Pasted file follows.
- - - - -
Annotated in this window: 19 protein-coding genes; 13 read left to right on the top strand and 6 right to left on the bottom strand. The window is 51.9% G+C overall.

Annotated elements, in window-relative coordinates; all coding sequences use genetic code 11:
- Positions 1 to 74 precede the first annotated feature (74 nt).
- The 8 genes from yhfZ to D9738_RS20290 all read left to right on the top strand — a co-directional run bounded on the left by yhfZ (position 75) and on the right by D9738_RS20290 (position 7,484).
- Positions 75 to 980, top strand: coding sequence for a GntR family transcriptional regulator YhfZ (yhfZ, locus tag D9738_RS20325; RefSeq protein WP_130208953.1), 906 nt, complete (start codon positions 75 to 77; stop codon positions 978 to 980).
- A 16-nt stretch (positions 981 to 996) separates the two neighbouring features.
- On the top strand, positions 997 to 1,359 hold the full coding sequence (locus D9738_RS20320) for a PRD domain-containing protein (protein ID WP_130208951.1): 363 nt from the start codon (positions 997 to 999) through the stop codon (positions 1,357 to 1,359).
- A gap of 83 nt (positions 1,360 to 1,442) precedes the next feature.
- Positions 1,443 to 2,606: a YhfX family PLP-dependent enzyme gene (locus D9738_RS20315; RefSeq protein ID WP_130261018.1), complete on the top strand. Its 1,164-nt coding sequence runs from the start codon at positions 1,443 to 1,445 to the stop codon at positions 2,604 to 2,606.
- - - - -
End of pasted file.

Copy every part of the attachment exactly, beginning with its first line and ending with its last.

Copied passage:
Annotated in this window: 19 protein-coding genes; 13 read left to right on the top strand and 6 right to left on the bottom strand. The window is 51.9% G+C overall.

Annotated elements, in window-relative coordinates; all coding sequences use genetic code 11:
- Positions 1 to 74 precede the first annotated feature (74 nt).
- The 8 genes from yhfZ to D9738_RS20290 all read left to right on the top strand — a co-directional run bounded on the left by yhfZ (position 75) and on the right by D9738_RS20290 (position 7,484).
- Positions 75 to 980, top strand: coding sequence for a GntR family transcriptional regulator YhfZ (yhfZ, locus tag D9738_RS20325; RefSeq protein WP_130208953.1), 906 nt, complete (start codon positions 75 to 77; stop codon positions 978 to 980).
- A 16-nt stretch (positions 981 to 996) separates the two neighbouring features.
- On the top strand, positions 997 to 1,359 hold the full coding sequence (locus D9738_RS20320) for a PRD domain-containing protein (protein ID WP_130208951.1): 363 nt from the start codon (positions 997 to 999) through the stop codon (positions 1,357 to 1,359).
- A gap of 83 nt (positions 1,360 to 1,442) precedes the next feature.
- Positions 1,443 to 2,606: a YhfX family PLP-dependent enzyme gene (locus D9738_RS20315; RefSeq protein ID WP_130261018.1), complete on the top strand. Its 1,164-nt coding sequence runs from the start codon at positions 1,443 to 1,445 to the stop codon at positions 2,604 to 2,606.